So, the other day I was walking home from town along side the Monkey Forest (yes, I live near a forest filled with monkeys), and much to my surprise one of the larger (read: scarier) monkeys decided to jump on my front and hold on, while baring his teeth and hissing at me.

It looks so harmless…

And that’s the least uncomfortable thing that’s happened to me since I got to Bali.

Last week we talked about why it’s important to get uncomfortable on purpose and face your fears head on.

And now it’s time to get even more clear on how fear shows up for you.

What your fear and your best friend have in common

Now, most of us probably don’t associate being afraid with our best friends. (And if you do, get a new best friend! No, seriously- no matter what she led you to believe, you aren’t supposed to want to run away every time you see her coming.)

It’s far more likely you see fear as something to be avoided at all costs. I know I used to feel that way!

But then I learned why fear is my best friend.

Like your best friend, fear will…

  • Call you out when something is out of alignment with who you are
  • Push you to be a better version of yourself
  • Always be there when you need to speak up or do something courageous
  • Want you to be safe and alive

As my friend Hayley says,

“When we feel afraid, I believe there is something on the other side of that fear that we deserve to have.”

Fear shows up when something isn’t right. Sometimes that is a straight up dangerous situation. A lot of the time, fear shows up when we are outgrowing the current version of ourselves.

Most of us don’t know how we react to fear until we are afraid. We have a hard time recognizing opportunities to speak our truth and communicate with love because fear puts us in victim and survival mode.

This week you are going to discover exactly what fear feels like for you, so you can recognize it when it shows up, establish a great BFF relationship with it, and use it as a tool to get you where you are going!

PS: Awkward camera angle, right?

Knowing Your Fear Exercise

Adapted from the book Flow: An Illuminated Training Manual by Steven Budden

  1. Come into the present moment
    Get Comfortable – Sit tall (or layn down), take a deep breath & close your eyes
    Turn your focus inward, becoming aware of your breathing, your body, your current state of being
  2. Call your fear to mind
    Remember a time- a situation, an experience, a memory of a time you were afraid
    It’s okay to feel strong waves of emotion- picture all the details so that it feels real
  3. Notice where you feel your fear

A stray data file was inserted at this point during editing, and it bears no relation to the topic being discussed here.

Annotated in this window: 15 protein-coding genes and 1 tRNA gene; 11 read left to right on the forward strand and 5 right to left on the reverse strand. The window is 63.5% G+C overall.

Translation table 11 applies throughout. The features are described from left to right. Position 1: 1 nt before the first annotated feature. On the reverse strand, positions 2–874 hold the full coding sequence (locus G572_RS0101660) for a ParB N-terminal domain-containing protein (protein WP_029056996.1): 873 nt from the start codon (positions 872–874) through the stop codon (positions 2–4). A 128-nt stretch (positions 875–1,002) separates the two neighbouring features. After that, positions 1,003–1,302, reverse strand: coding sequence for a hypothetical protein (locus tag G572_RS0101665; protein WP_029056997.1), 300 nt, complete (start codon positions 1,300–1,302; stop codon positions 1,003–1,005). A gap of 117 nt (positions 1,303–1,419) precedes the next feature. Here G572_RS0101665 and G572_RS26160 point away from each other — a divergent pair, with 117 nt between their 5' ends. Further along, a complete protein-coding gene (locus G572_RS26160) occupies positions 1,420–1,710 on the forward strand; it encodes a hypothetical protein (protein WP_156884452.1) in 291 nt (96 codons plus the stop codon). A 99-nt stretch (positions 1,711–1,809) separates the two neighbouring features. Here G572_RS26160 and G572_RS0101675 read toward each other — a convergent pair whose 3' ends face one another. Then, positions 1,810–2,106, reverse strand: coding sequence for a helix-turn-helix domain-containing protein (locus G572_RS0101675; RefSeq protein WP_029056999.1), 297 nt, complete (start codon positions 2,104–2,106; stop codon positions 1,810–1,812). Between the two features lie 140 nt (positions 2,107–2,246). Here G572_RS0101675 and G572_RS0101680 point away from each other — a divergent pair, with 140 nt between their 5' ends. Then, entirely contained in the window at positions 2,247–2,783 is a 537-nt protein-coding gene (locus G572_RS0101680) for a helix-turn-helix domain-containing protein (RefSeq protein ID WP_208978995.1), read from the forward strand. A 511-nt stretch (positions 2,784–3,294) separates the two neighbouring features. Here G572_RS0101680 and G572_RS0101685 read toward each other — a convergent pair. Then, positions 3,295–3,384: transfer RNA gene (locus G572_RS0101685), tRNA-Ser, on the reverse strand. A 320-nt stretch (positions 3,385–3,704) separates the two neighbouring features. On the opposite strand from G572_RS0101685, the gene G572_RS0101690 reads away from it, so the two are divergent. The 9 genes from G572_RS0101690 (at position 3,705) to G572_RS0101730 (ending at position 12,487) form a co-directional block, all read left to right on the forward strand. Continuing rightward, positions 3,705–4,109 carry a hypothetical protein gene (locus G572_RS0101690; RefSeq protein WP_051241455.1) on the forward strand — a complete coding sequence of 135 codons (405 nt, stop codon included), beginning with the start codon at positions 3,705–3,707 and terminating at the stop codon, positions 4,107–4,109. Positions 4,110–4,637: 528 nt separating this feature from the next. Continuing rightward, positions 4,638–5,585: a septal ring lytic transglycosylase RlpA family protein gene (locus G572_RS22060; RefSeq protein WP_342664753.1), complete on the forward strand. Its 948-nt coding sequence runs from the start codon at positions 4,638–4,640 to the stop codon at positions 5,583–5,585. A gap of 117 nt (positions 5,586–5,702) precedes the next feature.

You might feel it in your heart, your chest, your throat, the pit of your stomach, tense shoulders
    It might feel like energy gathering, or tightness and constriction, tenseness
  4. Keep breathing and feeling
    As best as you can, don’t freeze or try and shut it out- allow sensation to amplify
  5. Separate the story from the feeling
    A lot of times we get stuck in the story of what triggers our fear. See if you can begin to purely feel the physical and energetic sensations. Describe and recognize these physical sensations to yourself, apart from the stories we attach to.
  6. Breathe.
  7. Shake it out!!!!!
    aaaaaand release! Move your body around, shake it out, release that fear energy!

Why did we do that????

I know right? Why would we voluntarily go to that space? Is that crazy?

Here’s why:

On a physiological level, that right there is as bad as it gets.

Most of us fear that feeling- the physical sensation of fear, more than what we are actually afraid of.
We run away from the feeling because it’s scary, uncomfortable, we don’t like it.

But if we keep running away and not feeling the sensation, we can never move past it.

Doing this exercise is a way to learn to be in your fear.
To be in your body and breathe through it, even if what you want to do is shut down, turn away, and shove it aside.

All fear is is a physical sensation in the body that we attach stories and feelings and experiences to.
As we learn to detach the stories, we can start to learn to let them pass. To let the sensations go and come to the OTHER side of our fear.

The more you practice this, the more quickly you’ll be able to sense fear in your life. The more quickly you can acknowledge it, the faster you can move beyond it.

The other thing is, when you know what fear feels like, you can choose to release it from your body. When we hide from our fear and push it down, it gets stored in our cells to be dealt with at a later date. We literally carry our fear around with us in our bodies. So when you do this exercise and apply it to your life, not only are you getting better at facing your fears,  you are actually keeping yourself healthy and vibrant at a cellular level. WIN.

What to do when fear arises

Next time fear comes up, recall this exercise. Since you’ve been practicing (right) you’ll feel it pretty much right away. Keep breathing, you know what happens, what this feels like, where it goes.

Since you are able to catch your fear before spiraling way out there into victim mode, you now have a choice.

You can give in to your fear, and let it take you down familiar roads.

Or, you can simply thank it, acknowledge it for showing up, for showing you a signal that there is something worthwhile on the other side. You can consider the feelings, breathe through them, and let them know thank you but I am proceeding anyway.

From there, we can start to move PAST our fears more and more quickly, and start to enjoy all the benefits of what’s on the other side even more.

Your homework? Practice this exercise. And let us know- where do you feel your fear? How can this help you in your current situation?